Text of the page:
The Maltese Falcon

the maltese falcon
dir. john huston

A lot, though never enough, can be said of the importance of The Maltese Falcon. Regarded as the first (and in many cases the finest) film noir, each of its elements contributed to forming the genre’s specific style: from Humphrey Bogart’s hard-boiled detective character, to John Huston’s sharp script and sharper images, to Arthur Edeson’s cinematography, rooted in German Expressionism that translated itself into a new, purely Hollywood style.

The characters find themselves stepping over each other to take ownership of the famed Maltese falcon statuette, rumored to be covered in priceless jewels. After several murders and several more lies, the falcon is uncovered, and is unlike anything they had ever imagined.

“I mean, you paid us more than if you had been telling us the truth, and enough more to make it all right.”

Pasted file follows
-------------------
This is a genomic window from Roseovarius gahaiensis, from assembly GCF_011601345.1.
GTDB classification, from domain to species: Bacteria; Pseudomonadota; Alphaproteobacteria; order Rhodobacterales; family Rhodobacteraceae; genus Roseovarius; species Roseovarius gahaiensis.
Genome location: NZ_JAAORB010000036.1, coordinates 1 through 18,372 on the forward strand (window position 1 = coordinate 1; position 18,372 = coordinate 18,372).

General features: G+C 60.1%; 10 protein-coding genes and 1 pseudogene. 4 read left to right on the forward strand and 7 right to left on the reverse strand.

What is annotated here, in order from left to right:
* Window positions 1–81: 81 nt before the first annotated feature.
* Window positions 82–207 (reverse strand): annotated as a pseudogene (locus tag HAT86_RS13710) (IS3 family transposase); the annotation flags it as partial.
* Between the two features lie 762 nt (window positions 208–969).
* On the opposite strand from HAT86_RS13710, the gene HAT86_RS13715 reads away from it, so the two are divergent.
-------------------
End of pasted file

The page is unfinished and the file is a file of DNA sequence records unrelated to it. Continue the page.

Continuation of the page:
The film features a strong supporting cast, including Peter Lorre, who has already made two appearances in Rosebud, first in M and then in The Man Who Knew Too Much, and his acting (as well as his English, noted in the review of Man) has made terrific strides. Here, he plays the pseudo-homosexual Joel Cairo, in one of the most interesting cases of a homosexual character in Code-era Hollywood.

Humphrey Bogart takes ownership of the screen whenever he’s on it; he’s slick, he’s mean, and he knows what he wants. The major character archetypes are all present, the story is intriguing, the shots are spectacular; if you want a classic Hollywood film, look no further, and if you want to take a stab at noir, you can’t beat the original.


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